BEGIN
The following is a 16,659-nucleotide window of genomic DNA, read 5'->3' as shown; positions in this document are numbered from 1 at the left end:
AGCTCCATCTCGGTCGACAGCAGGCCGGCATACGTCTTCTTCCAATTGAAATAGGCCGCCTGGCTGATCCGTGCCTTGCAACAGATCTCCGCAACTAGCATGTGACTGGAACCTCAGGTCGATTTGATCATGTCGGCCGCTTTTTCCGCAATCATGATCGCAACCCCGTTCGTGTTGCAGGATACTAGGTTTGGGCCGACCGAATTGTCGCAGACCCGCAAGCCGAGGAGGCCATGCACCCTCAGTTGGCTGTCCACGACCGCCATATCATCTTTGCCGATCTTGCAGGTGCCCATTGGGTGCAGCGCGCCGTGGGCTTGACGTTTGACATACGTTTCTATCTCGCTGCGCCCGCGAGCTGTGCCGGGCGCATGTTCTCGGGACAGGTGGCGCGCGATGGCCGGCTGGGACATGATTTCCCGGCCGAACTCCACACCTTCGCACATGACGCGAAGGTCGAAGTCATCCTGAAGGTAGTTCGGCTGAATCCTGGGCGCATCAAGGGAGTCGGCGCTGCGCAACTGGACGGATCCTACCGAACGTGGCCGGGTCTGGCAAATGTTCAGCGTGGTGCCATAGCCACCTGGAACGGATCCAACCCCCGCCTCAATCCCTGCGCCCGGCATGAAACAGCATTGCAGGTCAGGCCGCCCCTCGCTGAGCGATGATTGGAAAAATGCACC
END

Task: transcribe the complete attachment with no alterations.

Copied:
The following is a 16,659-nucleotide window of genomic DNA, read 5'->3' as shown; positions in this document are numbered from 1 at the left end:
AGCTCCATCTCGGTCGACAGCAGGCCGGCATACGTCTTCTTCCAATTGAAATAGGCCGCCTGGCTGATCCGTGCCTTGCAACAGATCTCCGCAACTAGCATGTGACTGGAACCTCAGGTCGATTTGATCATGTCGGCCGCTTTTTCCGCAATCATGATCGCAACCCCGTTCGTGTTGCAGGATACTAGGTTTGGGCCGACCGAATTGTCGCAGACCCGCAAGCCGAGGAGGCCATGCACCCTCAGTTGGCTGTCCACGACCGCCATATCATCTTTGCCGATCTTGCAGGTGCCCATTGGGTGCAGCGCGCCGTGGGCTTGACGTTTGACATACGTTTCTATCTCGCTGCGCCCGCGAGCTGTGCCGGGCGCATGTTCTCGGGACAGGTGGCGCGCGATGGCCGGCTGGGACATGATTTCCCGGCCGAACTCCACACCTTCGCACATGACGCGAAGGTCGAAGTCATCCTGAAGGTAGTTCGGCTGAATCCTGGGCGCATCAAGGGAGTCGGCGCTGCGCAACTGGACGGATCCTACCGAACGTGGCCGGGTCTGGCAAATGTTCAGCGTGGTGCCATAGCCACCTGGAACGGATCCAACCCCCGCCTCAATCCCTGCGCCCGGCATGAAACAGCATTGCAGGTCAGGCCGCCCCTCGCTGAGCGATGATTGGAAAAATGCACC